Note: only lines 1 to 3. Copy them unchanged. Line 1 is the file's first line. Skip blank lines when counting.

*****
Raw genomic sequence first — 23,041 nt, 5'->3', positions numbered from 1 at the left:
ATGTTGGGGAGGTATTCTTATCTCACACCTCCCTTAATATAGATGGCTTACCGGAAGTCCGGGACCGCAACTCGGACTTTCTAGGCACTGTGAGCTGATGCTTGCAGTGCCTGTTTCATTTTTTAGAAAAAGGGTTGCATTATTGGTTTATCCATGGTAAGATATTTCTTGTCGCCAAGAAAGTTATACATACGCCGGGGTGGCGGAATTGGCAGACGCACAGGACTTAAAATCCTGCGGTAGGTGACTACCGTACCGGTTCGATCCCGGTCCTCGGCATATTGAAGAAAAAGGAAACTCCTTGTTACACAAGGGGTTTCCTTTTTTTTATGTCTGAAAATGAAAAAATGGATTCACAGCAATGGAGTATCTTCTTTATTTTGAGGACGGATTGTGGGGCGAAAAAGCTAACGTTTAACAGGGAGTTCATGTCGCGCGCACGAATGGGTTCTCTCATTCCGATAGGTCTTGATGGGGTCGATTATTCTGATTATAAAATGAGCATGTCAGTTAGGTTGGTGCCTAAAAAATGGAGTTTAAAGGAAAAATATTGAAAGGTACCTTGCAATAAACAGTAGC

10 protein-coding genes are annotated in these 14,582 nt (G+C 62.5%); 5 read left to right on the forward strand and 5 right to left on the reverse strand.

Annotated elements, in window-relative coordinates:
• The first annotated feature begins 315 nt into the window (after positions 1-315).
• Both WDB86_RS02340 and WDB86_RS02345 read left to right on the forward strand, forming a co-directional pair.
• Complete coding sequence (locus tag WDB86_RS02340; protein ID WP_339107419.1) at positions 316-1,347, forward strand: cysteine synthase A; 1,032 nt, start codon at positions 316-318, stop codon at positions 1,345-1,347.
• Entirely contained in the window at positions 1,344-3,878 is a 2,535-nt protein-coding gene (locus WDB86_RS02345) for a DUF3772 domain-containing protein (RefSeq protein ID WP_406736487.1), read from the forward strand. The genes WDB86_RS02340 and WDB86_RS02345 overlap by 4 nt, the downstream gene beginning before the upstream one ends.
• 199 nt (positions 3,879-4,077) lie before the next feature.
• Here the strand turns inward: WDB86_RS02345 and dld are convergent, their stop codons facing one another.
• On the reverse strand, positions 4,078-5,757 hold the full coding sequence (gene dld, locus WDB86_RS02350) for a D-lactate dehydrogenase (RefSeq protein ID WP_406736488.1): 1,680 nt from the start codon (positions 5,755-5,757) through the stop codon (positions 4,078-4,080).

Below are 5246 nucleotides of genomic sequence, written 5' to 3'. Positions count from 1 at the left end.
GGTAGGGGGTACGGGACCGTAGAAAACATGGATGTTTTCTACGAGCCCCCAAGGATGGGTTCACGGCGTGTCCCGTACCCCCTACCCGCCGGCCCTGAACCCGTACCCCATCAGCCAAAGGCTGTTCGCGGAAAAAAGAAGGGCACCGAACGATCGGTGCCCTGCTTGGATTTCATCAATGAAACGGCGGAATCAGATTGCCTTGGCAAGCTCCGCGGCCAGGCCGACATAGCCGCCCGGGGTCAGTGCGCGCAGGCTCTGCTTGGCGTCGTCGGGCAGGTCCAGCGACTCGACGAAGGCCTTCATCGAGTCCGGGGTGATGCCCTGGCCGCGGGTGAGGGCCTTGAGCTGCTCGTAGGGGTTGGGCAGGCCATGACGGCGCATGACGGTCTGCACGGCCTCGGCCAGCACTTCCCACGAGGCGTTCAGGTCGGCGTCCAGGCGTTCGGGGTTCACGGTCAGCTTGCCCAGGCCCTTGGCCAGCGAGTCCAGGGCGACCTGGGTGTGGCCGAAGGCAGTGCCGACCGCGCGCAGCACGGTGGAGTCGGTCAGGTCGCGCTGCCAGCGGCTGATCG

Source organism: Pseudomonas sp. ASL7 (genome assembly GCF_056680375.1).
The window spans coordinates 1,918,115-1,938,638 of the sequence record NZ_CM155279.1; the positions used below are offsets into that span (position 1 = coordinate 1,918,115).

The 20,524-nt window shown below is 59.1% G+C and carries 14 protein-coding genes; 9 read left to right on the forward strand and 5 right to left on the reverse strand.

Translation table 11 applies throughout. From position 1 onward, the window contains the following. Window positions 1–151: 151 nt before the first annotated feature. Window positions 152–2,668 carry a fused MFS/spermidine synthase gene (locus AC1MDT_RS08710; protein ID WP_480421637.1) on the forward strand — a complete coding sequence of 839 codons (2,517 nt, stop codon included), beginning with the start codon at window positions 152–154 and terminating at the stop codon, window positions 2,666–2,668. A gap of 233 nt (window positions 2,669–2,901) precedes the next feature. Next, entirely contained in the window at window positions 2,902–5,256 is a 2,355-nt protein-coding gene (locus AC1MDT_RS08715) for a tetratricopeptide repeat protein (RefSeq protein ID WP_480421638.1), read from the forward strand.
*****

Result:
Raw genomic sequence first — 23,041 nt, 5'->3', positions numbered from 1 at the left:
ATGTTGGGGAGGTATTCTTATCTCACACCTCCCTTAATATAGATGGCTTACCGGAAGTCCGGGACCGCAACTCGGACTTTCTAGGCACTGTGAGCTGATGCTTGCAGTGCCTGTTTCATTTTTTAGAAAAAGGGTTGCATTATTGGTTTATCCATGGTAAGATATTTCTTGTCGCCAAGAAAGTTATACATACGCCGGGGTGGCGGAATTGGCAGACGCACAGGACTTAAAATCCTGCGGTAGGTGACTACCGTACCGGTTCGATCCCGGTCCTCGGCATATTGAAGAAAAAGGAAACTCCTTGTTACACAAGGGGTTTCCTTTTTTTTATGTCTGAAAATGAAAAAATGGATTCACAGCAATGGAGTATCTTCTTTATTTTGAGGACGGATTGTGGGGCGAAAAAGCTAACGTTTAACAGGGAGTTCATGTCGCGCGCACGAATGGGTTCTCTCATTCCGATAGGTCTTGATGGGGTCGATTATTCTGATTATAAAATGAGCATGTCAGTTAGGTTGGTGCCTAAAAAATGGAGTTTAAAGGAAAAATATTGAAAGGTACCTTGCAATAAACAGTAGC

10 protein-coding genes are annotated in these 14,582 nt (G+C 62.5%); 5 read left to right on the forward strand and 5 right to left on the reverse strand.